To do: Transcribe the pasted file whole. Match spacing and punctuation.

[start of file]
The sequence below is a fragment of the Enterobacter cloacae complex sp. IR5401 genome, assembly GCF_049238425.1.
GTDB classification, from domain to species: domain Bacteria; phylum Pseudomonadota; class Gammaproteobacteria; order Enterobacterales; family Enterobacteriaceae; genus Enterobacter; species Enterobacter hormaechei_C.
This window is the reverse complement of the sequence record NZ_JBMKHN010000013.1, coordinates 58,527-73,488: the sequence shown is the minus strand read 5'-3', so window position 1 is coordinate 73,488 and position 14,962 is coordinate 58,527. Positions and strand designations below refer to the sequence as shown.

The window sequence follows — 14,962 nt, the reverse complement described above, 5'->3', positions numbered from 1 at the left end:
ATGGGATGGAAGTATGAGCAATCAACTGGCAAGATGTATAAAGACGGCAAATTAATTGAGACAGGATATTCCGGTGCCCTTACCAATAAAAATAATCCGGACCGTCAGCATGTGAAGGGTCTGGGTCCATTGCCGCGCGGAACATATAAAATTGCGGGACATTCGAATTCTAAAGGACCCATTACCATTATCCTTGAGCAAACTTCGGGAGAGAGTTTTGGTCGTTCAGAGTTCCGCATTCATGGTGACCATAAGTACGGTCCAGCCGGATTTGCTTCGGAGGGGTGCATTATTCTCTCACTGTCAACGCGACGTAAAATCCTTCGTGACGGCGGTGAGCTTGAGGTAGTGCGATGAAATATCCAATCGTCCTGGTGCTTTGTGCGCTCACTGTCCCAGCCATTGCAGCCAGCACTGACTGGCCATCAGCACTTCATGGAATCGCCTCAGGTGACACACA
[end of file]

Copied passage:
The sequence below is a fragment of the Enterobacter cloacae complex sp. IR5401 genome, assembly GCF_049238425.1.
GTDB classification, from domain to species: domain Bacteria; phylum Pseudomonadota; class Gammaproteobacteria; order Enterobacterales; family Enterobacteriaceae; genus Enterobacter; species Enterobacter hormaechei_C.
This window is the reverse complement of the sequence record NZ_JBMKHN010000013.1, coordinates 58,527-73,488: the sequence shown is the minus strand read 5'-3', so window position 1 is coordinate 73,488 and position 14,962 is coordinate 58,527. Positions and strand designations below refer to the sequence as shown.

The window sequence follows — 14,962 nt, the reverse complement described above, 5'->3', positions numbered from 1 at the left end:
ATGGGATGGAAGTATGAGCAATCAACTGGCAAGATGTATAAAGACGGCAAATTAATTGAGACAGGATATTCCGGTGCCCTTACCAATAAAAATAATCCGGACCGTCAGCATGTGAAGGGTCTGGGTCCATTGCCGCGCGGAACATATAAAATTGCGGGACATTCGAATTCTAAAGGACCCATTACCATTATCCTTGAGCAAACTTCGGGAGAGAGTTTTGGTCGTTCAGAGTTCCGCATTCATGGTGACCATAAGTACGGTCCAGCCGGATTTGCTTCGGAGGGGTGCATTATTCTCTCACTGTCAACGCGACGTAAAATCCTTCGTGACGGCGGTGAGCTTGAGGTAGTGCGATGAAATATCCAATCGTCCTGGTGCTTTGTGCGCTCACTGTCCCAGCCATTGCAGCCAGCACTGACTGGCCATCAGCACTTCATGGAATCGCCTCAGGTGACACACA